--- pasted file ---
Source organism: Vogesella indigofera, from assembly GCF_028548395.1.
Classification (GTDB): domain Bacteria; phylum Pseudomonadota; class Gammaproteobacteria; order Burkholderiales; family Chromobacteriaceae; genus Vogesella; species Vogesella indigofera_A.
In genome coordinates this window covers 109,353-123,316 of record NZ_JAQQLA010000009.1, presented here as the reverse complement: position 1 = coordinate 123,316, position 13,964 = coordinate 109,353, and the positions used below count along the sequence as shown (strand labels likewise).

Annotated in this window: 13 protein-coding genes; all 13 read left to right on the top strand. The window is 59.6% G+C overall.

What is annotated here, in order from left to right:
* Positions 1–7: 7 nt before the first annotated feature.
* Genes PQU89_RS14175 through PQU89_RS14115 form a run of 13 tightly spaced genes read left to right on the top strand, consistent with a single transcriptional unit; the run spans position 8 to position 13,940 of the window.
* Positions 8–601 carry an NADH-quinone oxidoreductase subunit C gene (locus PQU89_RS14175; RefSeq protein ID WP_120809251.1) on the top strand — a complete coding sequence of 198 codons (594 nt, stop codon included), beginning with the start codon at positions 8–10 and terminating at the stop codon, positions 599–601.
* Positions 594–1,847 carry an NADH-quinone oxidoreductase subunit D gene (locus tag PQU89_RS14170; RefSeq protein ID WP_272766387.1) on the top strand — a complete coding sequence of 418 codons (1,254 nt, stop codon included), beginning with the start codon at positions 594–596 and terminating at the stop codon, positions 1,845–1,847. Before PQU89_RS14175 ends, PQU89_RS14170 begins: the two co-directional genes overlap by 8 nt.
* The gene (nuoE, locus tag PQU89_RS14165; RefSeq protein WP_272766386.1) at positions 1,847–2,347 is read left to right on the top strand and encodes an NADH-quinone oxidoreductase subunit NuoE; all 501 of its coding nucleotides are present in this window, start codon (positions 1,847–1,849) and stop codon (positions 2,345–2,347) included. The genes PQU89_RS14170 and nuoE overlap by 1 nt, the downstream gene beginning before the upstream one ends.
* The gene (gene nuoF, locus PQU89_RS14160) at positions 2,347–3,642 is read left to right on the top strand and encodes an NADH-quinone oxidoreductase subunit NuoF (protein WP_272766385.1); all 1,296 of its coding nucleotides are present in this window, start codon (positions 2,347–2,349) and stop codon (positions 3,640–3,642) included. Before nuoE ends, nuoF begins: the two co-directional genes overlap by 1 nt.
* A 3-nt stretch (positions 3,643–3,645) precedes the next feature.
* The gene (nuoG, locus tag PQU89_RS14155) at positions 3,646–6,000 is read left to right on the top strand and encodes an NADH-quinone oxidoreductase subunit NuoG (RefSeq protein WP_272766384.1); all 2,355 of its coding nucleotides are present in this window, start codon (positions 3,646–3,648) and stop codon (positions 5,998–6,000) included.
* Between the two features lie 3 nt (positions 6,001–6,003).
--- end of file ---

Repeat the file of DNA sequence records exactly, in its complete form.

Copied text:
Source organism: Vogesella indigofera, from assembly GCF_028548395.1.
Classification (GTDB): domain Bacteria; phylum Pseudomonadota; class Gammaproteobacteria; order Burkholderiales; family Chromobacteriaceae; genus Vogesella; species Vogesella indigofera_A.
In genome coordinates this window covers 109,353-123,316 of record NZ_JAQQLA010000009.1, presented here as the reverse complement: position 1 = coordinate 123,316, position 13,964 = coordinate 109,353, and the positions used below count along the sequence as shown (strand labels likewise).

Annotated in this window: 13 protein-coding genes; all 13 read left to right on the top strand. The window is 59.6% G+C overall.

What is annotated here, in order from left to right:
* Positions 1–7: 7 nt before the first annotated feature.
* Genes PQU89_RS14175 through PQU89_RS14115 form a run of 13 tightly spaced genes read left to right on the top strand, consistent with a single transcriptional unit; the run spans position 8 to position 13,940 of the window.
* Positions 8–601 carry an NADH-quinone oxidoreductase subunit C gene (locus PQU89_RS14175; RefSeq protein ID WP_120809251.1) on the top strand — a complete coding sequence of 198 codons (594 nt, stop codon included), beginning with the start codon at positions 8–10 and terminating at the stop codon, positions 599–601.
* Positions 594–1,847 carry an NADH-quinone oxidoreductase subunit D gene (locus tag PQU89_RS14170; RefSeq protein ID WP_272766387.1) on the top strand — a complete coding sequence of 418 codons (1,254 nt, stop codon included), beginning with the start codon at positions 594–596 and terminating at the stop codon, positions 1,845–1,847. Before PQU89_RS14175 ends, PQU89_RS14170 begins: the two co-directional genes overlap by 8 nt.
* The gene (nuoE, locus tag PQU89_RS14165; RefSeq protein WP_272766386.1) at positions 1,847–2,347 is read left to right on the top strand and encodes an NADH-quinone oxidoreductase subunit NuoE; all 501 of its coding nucleotides are present in this window, start codon (positions 1,847–1,849) and stop codon (positions 2,345–2,347) included. The genes PQU89_RS14170 and nuoE overlap by 1 nt, the downstream gene beginning before the upstream one ends.
* The gene (gene nuoF, locus PQU89_RS14160) at positions 2,347–3,642 is read left to right on the top strand and encodes an NADH-quinone oxidoreductase subunit NuoF (protein WP_272766385.1); all 1,296 of its coding nucleotides are present in this window, start codon (positions 2,347–2,349) and stop codon (positions 3,640–3,642) included. Before nuoE ends, nuoF begins: the two co-directional genes overlap by 1 nt.
* A 3-nt stretch (positions 3,643–3,645) precedes the next feature.
* The gene (nuoG, locus tag PQU89_RS14155) at positions 3,646–6,000 is read left to right on the top strand and encodes an NADH-quinone oxidoreductase subunit NuoG (RefSeq protein WP_272766384.1); all 2,355 of its coding nucleotides are present in this window, start codon (positions 3,646–3,648) and stop codon (positions 5,998–6,000) included.
* Between the two features lie 3 nt (positions 6,001–6,003).